Source: Emily A. Fiore, Journal of State Taxation, Vol. 33 no. 2, Spring 2015
State and local tax incentives can be the determining factor in whether a company initiates a capital investment project in a particular location. many companies will not go forward with these projects without some sort of partnership with the government to ensure financial feasibility. Several states, such as California, have introduced state-level requirements requiring public disclosure of the companies that have applied for or won state incentive awards. However, governments do forgo tax revenue due to these agreements, and some groups believe that additional transparencies are needed to ensure taxpayers understand the government’s use of its financial resources, compliance by companies with these agreements, and the financial and economic conditions of the government are well understood.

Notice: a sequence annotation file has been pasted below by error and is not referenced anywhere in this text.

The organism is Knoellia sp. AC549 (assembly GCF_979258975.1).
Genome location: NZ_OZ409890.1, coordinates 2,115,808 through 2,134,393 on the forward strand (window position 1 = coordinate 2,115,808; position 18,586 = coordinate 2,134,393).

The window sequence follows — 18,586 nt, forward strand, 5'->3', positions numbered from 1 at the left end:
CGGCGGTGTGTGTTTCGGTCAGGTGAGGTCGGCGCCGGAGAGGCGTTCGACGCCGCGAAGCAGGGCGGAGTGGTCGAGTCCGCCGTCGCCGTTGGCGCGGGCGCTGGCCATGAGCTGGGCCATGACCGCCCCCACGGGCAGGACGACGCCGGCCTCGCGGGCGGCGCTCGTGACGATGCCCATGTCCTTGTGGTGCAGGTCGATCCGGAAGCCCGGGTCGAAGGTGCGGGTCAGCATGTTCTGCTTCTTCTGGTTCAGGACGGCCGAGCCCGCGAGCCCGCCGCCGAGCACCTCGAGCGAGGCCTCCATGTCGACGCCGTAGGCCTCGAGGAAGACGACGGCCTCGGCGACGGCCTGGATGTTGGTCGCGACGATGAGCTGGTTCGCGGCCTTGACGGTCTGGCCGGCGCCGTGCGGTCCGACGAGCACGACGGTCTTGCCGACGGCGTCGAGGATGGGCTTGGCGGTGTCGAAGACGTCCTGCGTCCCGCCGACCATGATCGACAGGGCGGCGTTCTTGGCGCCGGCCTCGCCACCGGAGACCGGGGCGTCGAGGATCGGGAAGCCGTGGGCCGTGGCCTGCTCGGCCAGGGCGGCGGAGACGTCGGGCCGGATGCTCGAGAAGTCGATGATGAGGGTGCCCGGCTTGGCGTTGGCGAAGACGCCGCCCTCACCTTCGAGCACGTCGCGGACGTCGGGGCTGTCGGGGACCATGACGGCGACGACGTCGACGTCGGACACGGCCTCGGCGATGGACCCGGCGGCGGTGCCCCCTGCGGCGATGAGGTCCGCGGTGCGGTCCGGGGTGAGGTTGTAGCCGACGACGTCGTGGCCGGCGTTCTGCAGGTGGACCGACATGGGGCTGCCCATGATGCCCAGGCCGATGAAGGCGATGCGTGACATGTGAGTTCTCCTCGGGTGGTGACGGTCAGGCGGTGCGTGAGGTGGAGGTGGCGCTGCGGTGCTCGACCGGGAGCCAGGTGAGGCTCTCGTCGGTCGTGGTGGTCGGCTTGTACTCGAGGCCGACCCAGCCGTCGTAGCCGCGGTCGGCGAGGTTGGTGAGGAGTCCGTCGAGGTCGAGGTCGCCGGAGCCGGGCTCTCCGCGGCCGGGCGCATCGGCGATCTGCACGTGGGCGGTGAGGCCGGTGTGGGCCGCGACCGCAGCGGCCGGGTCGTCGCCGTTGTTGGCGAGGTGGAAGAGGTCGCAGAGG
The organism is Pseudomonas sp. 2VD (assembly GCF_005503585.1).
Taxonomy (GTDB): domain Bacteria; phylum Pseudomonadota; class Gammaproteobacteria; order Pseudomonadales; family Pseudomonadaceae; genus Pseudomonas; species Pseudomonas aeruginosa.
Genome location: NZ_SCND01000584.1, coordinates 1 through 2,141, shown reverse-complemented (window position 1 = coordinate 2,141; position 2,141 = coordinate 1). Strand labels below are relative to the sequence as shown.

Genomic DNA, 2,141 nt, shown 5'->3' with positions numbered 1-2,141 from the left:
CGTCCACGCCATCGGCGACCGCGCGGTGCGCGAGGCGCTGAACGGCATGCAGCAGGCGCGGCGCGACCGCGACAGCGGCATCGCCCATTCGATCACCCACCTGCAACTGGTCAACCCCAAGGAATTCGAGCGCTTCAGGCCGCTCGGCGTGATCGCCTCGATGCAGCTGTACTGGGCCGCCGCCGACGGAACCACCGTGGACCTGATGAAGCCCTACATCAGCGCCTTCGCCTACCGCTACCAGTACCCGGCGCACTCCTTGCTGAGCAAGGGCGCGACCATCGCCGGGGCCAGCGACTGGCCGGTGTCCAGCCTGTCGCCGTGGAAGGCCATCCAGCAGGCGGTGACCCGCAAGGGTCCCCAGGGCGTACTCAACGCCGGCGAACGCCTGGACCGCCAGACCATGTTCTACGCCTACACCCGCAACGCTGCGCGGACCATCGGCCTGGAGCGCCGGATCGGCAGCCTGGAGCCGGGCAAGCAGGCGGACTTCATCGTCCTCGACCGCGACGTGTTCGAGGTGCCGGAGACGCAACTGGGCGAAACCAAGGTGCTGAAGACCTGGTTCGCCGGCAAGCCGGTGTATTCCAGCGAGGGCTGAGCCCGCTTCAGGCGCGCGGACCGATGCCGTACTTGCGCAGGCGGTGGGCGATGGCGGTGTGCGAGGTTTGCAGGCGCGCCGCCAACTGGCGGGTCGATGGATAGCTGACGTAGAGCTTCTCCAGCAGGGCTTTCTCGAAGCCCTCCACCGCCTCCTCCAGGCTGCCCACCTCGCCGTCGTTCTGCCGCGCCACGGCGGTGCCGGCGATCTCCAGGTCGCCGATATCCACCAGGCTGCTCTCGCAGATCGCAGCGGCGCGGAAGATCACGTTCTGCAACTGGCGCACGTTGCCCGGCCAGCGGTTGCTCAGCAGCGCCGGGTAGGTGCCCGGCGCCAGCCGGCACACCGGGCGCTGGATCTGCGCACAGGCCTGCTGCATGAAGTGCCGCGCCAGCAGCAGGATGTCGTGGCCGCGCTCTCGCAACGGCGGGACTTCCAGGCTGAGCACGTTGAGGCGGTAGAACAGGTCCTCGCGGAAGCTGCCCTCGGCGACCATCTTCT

There has been a recent push by governing agencies, such as the Governmental Accounting Standards Board (“GASB”), to disclose the amount of tax revenue the state forwent due to the incentive process. Additionally, state governments, such as the State of Texas, and independent public interest groups, such as the U>S> Public Interest Research Groups (“U.S. PIRG”) and The PEW Charitable Trusts, have encourages some level of disclosure of these incentive agreements by the government. This article explores a selection of these proposals/projects and discusses some potential impacts from this type of regulation. ….